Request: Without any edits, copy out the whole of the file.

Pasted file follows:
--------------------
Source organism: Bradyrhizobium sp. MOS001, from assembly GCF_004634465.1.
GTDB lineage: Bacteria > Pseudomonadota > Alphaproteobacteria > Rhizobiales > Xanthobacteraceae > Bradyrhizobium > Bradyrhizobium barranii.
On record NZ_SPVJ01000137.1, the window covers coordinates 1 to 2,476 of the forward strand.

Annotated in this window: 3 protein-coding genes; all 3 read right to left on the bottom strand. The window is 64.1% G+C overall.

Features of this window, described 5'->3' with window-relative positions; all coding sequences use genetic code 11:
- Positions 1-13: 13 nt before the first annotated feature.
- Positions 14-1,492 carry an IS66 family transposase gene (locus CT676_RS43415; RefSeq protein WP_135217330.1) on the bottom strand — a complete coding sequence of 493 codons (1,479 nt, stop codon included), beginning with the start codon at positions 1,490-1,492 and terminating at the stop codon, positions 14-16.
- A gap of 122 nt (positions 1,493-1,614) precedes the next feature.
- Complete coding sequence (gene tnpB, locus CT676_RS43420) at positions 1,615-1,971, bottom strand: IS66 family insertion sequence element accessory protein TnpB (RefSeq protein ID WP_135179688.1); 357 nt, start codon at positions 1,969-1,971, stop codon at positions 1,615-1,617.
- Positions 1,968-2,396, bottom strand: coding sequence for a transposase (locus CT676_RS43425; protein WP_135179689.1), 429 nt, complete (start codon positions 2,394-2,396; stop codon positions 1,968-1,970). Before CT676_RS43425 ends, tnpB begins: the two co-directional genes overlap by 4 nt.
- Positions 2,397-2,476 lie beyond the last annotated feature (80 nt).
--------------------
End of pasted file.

Source organism: Bradyrhizobium sp. MOS001, from assembly GCF_004634465.1.
GTDB lineage: Bacteria > Pseudomonadota > Alphaproteobacteria > Rhizobiales > Xanthobacteraceae > Bradyrhizobium > Bradyrhizobium barranii.
On record NZ_SPVJ01000137.1, the window covers coordinates 1 to 2,476 of the forward strand.

Annotated in this window: 3 protein-coding genes; all 3 read right to left on the bottom strand. The window is 64.1% G+C overall.

Features of this window, described 5'->3' with window-relative positions; all coding sequences use genetic code 11:
- Positions 1-13: 13 nt before the first annotated feature.
- Positions 14-1,492 carry an IS66 family transposase gene (locus CT676_RS43415; RefSeq protein WP_135217330.1) on the bottom strand — a complete coding sequence of 493 codons (1,479 nt, stop codon included), beginning with the start codon at positions 1,490-1,492 and terminating at the stop codon, positions 14-16.
- A gap of 122 nt (positions 1,493-1,614) precedes the next feature.
- Complete coding sequence (gene tnpB, locus CT676_RS43420) at positions 1,615-1,971, bottom strand: IS66 family insertion sequence element accessory protein TnpB (RefSeq protein ID WP_135179688.1); 357 nt, start codon at positions 1,969-1,971, stop codon at positions 1,615-1,617.
- Positions 1,968-2,396, bottom strand: coding sequence for a transposase (locus CT676_RS43425; protein WP_135179689.1), 429 nt, complete (start codon positions 2,394-2,396; stop codon positions 1,968-1,970). Before CT676_RS43425 ends, tnpB begins: the two co-directional genes overlap by 4 nt.
- Positions 2,397-2,476 lie beyond the last annotated feature (80 nt).